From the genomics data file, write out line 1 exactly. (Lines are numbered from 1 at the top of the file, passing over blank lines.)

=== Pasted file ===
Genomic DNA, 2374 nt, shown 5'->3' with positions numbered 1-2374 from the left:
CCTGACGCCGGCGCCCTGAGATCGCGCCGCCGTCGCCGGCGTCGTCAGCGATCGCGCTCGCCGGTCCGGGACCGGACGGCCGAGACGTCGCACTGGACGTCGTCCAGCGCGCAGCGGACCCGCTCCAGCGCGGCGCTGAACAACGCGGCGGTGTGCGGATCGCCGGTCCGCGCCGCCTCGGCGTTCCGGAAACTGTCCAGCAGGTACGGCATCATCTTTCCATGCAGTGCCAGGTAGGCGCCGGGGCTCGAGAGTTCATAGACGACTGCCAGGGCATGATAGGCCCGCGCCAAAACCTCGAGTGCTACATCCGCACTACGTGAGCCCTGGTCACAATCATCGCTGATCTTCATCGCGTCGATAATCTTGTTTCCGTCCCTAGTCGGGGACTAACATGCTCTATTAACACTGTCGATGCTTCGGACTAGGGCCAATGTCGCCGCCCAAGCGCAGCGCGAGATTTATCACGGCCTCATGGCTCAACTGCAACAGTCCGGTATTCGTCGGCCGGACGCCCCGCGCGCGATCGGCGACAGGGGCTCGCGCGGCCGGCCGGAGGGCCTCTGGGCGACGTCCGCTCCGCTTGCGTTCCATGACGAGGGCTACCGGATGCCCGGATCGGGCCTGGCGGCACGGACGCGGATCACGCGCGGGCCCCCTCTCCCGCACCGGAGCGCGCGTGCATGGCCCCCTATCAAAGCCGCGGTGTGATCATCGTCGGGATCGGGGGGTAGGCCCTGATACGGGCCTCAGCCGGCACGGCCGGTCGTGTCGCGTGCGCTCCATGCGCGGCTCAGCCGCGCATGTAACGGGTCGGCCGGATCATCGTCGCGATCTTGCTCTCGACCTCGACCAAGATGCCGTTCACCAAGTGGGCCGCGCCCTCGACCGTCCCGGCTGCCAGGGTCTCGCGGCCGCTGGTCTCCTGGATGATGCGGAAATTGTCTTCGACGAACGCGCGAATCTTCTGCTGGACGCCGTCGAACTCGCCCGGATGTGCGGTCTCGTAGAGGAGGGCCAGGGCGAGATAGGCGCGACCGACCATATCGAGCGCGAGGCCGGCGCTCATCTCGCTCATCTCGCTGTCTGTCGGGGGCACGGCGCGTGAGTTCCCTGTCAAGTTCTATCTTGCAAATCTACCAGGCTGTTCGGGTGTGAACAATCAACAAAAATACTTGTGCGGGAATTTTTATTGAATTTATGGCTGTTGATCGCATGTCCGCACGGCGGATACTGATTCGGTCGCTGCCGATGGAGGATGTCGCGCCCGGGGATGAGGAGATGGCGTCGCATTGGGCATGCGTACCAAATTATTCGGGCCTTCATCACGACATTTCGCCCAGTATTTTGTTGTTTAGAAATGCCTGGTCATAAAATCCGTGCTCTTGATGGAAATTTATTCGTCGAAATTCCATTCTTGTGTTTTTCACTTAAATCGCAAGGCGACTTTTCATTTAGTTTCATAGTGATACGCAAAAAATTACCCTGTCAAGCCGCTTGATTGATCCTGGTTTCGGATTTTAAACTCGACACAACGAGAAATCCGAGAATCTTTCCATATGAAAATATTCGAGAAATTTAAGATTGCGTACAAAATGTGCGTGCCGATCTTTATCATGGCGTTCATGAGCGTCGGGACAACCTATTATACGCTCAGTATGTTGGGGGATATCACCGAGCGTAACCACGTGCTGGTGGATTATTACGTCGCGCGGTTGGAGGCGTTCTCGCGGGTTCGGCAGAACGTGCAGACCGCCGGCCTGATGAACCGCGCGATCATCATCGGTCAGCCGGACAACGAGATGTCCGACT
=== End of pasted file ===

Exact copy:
Genomic DNA, 2374 nt, shown 5'->3' with positions numbered 1-2374 from the left: